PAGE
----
Whether it’s using tech to solve problems, manage systems, create new possibilities, the AEC industry is famously conservative and tech averse. We’re in the middle of the most amazing period of human innovation, and much of how buildings get designed and built is the same as it was decades ago. Why is this? There are a number of reasons; a legal environment where no large building is ever built without a lawsuit, bottom lines that do not have room to embrace new, unproven technology, a mindset of those leading AEC of ‘if I do not understand it, it cannot be good.’ Operational processes that still rely on paper. Yes, paper.
Many of us who live in the world of weekend hack-a-thons, building companies and products overnight, understanding the power of emerging tech and cloud collaboration are looking at the AEC industry and asking not only ‘Why has it not changed’? But ‘Why not change it?’ A group of us that straddle the tech and AEC worlds got together to do just that. After years of seeing good ideas die, seeing projects run over budget and over time, we thought it was high time the AEC industry got hacked.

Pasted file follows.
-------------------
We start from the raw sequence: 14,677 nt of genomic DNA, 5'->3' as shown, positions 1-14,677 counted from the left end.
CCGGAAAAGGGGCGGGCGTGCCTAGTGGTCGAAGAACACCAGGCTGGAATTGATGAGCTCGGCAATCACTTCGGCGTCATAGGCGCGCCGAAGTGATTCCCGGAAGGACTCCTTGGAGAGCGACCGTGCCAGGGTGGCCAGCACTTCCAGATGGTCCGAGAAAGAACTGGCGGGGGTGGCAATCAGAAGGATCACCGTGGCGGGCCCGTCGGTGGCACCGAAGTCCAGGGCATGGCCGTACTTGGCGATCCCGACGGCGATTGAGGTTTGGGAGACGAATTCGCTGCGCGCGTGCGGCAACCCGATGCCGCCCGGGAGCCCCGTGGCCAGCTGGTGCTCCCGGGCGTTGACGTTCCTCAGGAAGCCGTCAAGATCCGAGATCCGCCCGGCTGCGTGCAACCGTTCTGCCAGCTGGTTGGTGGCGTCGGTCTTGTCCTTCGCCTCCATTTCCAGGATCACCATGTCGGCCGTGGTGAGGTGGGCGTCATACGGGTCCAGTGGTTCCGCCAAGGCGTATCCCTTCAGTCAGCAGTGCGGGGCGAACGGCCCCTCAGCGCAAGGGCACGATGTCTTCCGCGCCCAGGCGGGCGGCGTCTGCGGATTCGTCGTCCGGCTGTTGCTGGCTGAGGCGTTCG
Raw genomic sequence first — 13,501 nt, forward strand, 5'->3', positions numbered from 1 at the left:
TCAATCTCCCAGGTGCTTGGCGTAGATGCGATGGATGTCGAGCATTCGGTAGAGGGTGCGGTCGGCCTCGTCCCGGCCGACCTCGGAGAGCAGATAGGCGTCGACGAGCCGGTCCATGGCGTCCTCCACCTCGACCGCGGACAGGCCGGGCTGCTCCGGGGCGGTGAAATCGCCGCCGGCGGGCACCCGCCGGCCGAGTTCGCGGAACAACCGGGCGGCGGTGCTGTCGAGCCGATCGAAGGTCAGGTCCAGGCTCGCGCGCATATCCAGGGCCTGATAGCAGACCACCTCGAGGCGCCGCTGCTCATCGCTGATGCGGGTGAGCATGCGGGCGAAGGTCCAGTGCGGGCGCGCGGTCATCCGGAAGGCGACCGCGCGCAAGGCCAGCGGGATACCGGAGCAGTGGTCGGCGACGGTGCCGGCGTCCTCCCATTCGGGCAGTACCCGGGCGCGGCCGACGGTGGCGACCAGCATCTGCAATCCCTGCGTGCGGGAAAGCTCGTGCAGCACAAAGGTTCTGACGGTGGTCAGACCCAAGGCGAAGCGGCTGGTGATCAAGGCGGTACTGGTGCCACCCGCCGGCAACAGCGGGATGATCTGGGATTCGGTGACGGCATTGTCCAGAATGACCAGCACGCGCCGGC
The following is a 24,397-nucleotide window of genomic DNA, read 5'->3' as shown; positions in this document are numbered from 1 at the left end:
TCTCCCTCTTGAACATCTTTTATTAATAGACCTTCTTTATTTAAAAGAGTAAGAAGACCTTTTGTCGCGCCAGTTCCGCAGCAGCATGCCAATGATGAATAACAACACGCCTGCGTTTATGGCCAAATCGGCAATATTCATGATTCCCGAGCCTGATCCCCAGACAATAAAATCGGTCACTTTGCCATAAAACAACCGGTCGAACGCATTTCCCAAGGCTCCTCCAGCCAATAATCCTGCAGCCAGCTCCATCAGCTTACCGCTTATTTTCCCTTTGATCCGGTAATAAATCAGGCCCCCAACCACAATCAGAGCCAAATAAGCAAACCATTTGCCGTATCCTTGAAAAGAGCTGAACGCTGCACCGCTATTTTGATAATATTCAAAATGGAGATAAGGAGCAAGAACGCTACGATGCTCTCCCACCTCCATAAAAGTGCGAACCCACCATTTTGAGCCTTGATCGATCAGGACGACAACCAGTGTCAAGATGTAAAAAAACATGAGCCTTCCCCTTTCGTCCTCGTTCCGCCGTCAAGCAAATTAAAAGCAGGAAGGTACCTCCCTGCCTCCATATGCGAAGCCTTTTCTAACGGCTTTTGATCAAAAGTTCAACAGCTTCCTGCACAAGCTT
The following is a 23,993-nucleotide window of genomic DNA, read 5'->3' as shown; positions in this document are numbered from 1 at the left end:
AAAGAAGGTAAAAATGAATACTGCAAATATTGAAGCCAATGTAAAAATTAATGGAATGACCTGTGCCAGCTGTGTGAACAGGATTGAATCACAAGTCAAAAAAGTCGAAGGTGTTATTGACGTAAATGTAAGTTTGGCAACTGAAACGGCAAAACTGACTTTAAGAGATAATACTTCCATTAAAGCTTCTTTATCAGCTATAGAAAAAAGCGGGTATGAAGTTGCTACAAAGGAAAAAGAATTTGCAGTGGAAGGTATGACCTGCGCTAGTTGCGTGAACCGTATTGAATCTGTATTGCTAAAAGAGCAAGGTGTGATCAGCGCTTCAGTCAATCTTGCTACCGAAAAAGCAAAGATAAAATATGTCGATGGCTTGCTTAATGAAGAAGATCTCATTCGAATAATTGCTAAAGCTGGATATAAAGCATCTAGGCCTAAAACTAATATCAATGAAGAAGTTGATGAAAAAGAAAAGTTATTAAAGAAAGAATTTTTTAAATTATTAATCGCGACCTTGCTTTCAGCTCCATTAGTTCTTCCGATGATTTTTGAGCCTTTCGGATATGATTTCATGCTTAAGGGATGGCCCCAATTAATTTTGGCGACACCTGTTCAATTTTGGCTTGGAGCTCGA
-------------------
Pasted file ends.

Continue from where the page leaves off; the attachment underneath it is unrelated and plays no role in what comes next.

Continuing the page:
In November of 2013 we pulled together over 100 tech and AEC pioneers for the first AEC Hackathon. It was a fantastic success, and we’re doing it again on March 14-16th. AEC Hackathon 1.1! And what we saw last fall will be nothing compared to what’s coming.
The idea is to bring the intellectual vitality and ‘of course it can be done’ philosophy of the valley to the sober, mission-critical sensibility of the AEC industry, to solve problems, develop innovative solutions, both in hardware and software, and most of all, to bring the two worldviews together.
Our goal is simple: to change the way the builders build, designers design and managers manage our buildings, our cities, our world. Starting with simple problems, we’ve developed new insights, new solutions, and this March, we’re going to do it again.
Instead of committees and working groups, we structured this as a traditional hack, with teams competing for the best solutions to problems that matter to the AEC industry. If we cannot convince the leaders of the industry to change, we will change it ourselves by example.
So who should attend? Anyone who is looking to change what they already know is deficiency in the AEC industry, enterprise looking to find new opportunities and coders who are looking to apply their craft to a new problem landscape.
It’s time to build.